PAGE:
Wildlife Management Institute

Bills Would Ensure Full Funding for the Land and Water Conservation Fund PDF Print E-mail
Tuesday, 15 December 2009 14:26

U.S. Senators Jeff Bingaman (NM) and Max Baucus (MT) introduced legislation in November that would permanently provide $900 million annually to the Land and Water Conservation Fund (LWCF), the federal government’s main program to protect land and provide outdoor recreation opportunities. The legislation, S. 2747, is supported by a broad coalition of conservation and recreation organizations. In addition, a provision within the House Resource Committee Chairman Nick Rahall’s Consolidated Land, Energy, and Aquatic Resources (CLEAR) Act of 2009, HR 3534, also would provide dedicated LWCF funding, reports the Wildlife Management Institute.

“Even in difficult economic times, open space protection and outdoor recreation are top priorities for Americans. Two out of three American voters continue to offer strong support for public investments in conservation–and that support has held steady despite the economic downturn,” stated Mark Tercek, President and CEO of The Nature Conservancy. “Senator Bingaman and Senator Baucus clearly understand this and are taking that crucial step towards making a dependable investment in the future of this country’s communities.”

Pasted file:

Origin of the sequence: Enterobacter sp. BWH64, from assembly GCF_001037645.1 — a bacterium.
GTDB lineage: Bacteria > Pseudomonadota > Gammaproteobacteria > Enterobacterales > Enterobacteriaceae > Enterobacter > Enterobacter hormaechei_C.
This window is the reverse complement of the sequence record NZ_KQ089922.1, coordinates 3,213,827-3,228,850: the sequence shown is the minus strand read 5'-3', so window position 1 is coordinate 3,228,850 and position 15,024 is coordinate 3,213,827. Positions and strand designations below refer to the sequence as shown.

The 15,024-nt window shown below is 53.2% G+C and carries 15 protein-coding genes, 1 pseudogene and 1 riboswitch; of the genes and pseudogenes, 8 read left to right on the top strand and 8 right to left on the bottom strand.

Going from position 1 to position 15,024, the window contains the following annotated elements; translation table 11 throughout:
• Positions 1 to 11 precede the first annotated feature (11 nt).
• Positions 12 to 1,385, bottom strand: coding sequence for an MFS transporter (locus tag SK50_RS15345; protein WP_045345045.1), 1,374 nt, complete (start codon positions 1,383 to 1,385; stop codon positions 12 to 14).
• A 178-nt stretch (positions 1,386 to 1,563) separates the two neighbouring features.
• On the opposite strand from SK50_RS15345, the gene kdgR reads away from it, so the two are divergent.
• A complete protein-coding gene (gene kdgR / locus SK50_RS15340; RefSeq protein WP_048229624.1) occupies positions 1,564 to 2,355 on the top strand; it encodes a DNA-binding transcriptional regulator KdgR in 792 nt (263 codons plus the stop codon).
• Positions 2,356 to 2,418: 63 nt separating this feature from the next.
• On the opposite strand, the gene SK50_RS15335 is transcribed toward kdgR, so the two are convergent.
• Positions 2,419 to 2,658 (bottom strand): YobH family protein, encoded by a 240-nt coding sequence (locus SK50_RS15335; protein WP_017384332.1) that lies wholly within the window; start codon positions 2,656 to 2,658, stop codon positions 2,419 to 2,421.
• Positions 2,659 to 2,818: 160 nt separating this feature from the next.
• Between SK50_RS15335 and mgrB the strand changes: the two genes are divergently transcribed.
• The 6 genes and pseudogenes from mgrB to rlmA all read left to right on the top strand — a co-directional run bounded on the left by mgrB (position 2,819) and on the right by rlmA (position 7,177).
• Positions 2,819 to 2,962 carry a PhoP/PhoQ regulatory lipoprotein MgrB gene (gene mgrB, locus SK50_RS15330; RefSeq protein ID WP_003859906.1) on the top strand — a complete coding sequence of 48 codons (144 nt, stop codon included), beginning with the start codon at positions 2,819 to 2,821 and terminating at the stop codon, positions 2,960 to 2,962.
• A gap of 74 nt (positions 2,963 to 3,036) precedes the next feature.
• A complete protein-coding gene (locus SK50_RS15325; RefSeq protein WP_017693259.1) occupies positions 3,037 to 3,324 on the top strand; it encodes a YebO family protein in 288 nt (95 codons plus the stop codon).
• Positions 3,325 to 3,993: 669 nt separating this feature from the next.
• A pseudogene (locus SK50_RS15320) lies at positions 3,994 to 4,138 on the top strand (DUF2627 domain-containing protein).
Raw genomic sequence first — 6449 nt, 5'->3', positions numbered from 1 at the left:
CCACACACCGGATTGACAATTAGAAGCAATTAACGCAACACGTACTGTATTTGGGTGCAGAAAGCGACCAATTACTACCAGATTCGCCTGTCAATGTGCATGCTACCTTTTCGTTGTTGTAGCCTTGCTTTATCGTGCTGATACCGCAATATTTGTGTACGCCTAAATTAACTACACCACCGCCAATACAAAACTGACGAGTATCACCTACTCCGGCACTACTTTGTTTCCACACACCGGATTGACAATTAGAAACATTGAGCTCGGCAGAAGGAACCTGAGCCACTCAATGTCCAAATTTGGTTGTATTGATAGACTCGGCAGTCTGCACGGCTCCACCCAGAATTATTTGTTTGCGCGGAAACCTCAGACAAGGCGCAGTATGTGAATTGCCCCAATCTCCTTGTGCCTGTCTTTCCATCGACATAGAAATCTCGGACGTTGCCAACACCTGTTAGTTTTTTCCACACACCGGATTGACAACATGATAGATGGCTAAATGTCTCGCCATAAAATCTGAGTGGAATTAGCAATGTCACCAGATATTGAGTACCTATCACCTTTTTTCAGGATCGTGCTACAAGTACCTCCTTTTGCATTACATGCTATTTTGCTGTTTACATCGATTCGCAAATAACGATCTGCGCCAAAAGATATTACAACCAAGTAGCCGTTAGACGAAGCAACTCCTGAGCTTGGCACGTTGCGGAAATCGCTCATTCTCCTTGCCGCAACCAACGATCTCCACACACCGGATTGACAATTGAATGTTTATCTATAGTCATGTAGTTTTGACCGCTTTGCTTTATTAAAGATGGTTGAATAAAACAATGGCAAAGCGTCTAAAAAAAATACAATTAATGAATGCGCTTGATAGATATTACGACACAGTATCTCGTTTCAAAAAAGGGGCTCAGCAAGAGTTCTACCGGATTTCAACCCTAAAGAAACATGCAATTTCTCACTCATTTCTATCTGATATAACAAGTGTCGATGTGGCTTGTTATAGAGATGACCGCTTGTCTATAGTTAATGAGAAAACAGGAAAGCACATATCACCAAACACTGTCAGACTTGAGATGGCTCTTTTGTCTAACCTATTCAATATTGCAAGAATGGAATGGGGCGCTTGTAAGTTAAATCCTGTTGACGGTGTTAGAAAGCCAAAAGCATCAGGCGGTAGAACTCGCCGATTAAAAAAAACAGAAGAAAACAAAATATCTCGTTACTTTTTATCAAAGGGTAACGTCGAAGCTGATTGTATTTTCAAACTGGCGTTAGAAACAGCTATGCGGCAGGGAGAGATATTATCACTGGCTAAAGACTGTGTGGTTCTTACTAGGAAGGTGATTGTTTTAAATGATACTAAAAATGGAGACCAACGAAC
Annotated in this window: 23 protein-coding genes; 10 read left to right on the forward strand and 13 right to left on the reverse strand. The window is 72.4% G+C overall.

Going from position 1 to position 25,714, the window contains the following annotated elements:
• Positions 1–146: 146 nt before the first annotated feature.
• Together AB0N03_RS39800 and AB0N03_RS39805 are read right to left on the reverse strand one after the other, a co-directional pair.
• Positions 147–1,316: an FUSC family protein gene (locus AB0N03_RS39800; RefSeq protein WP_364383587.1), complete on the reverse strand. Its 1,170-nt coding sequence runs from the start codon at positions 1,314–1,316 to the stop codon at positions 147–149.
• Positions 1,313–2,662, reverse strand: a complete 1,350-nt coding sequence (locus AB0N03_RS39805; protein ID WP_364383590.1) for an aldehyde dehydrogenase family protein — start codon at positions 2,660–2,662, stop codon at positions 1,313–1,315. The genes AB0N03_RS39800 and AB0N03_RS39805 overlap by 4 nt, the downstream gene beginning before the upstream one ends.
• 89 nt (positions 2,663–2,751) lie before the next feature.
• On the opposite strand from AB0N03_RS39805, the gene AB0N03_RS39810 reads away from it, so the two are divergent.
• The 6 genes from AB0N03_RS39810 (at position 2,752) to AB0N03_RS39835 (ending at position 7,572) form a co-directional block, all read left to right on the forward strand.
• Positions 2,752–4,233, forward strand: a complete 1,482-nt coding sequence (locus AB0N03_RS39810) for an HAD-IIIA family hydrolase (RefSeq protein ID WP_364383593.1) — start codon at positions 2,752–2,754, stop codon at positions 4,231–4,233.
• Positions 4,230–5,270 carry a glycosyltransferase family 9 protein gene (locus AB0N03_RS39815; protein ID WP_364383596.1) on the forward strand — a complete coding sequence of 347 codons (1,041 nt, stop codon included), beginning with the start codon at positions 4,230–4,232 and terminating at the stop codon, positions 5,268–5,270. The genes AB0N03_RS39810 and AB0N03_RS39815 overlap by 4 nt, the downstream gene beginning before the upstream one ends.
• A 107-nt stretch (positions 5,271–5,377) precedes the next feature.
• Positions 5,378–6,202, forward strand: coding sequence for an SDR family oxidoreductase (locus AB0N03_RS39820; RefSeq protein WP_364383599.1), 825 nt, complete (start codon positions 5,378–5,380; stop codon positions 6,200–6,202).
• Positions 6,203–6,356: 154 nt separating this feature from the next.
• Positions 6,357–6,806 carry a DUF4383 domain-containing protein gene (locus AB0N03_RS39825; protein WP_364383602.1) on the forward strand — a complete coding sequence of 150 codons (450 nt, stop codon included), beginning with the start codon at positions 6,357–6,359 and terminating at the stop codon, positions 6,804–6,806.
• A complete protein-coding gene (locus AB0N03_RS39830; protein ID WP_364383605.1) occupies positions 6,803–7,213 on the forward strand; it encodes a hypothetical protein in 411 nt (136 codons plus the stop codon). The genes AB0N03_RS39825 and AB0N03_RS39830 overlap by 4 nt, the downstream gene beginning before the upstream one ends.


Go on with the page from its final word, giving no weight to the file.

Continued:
The LWCF, created in 1965, has helped protect land at some of America’s most famous and popular places, including America’s iconic national parks, national forests, wildlife refuges and National Landscape Conservation System Lands. The program also includes grants to support state and local parks. Those grants help develop park facilities and recreational amenities—creating jobs and supporting the quality-of-life factors that allow communities to attract employers and a strong work force.

Every year, $900 million goes into the fund from offshore oil and gas lease revenue. But Congress often has redirected the money for other purposes; only once in the history of the fund has all the money gone for the original intent of the LWCF. This year, the LWCF received its greatest allocation—more than $300 million—in many years, but that still is only a third of what it is supposed to be. Because only a fraction of the funds dedicated to the purpose have actually been spent, there is a backlog of more than $30 billion worth of lands that federal agencies would like to protect. In addition, states say they have a huge unmet need for local parks and recreation resources.

Federal and state public lands as well local parks and recreation facilities greatly enhance communities’ quality of life, which, in turn, helps large and small localities attract new residents and businesses and generate tourism-related jobs and revenues. Outdoor recreation, including hunting, fishing, camping, climbing, hiking, paddling, backcountry skiing, mountain biking, wildlife viewing and other activities, contributes a total of $730 billion annually to the economy, supporting 6.5 million jobs (1 of every 20 jobs in the U.S.) and stimulates 8 percent of all consumer spending according to the Outdoor Industry Foundation. (jas)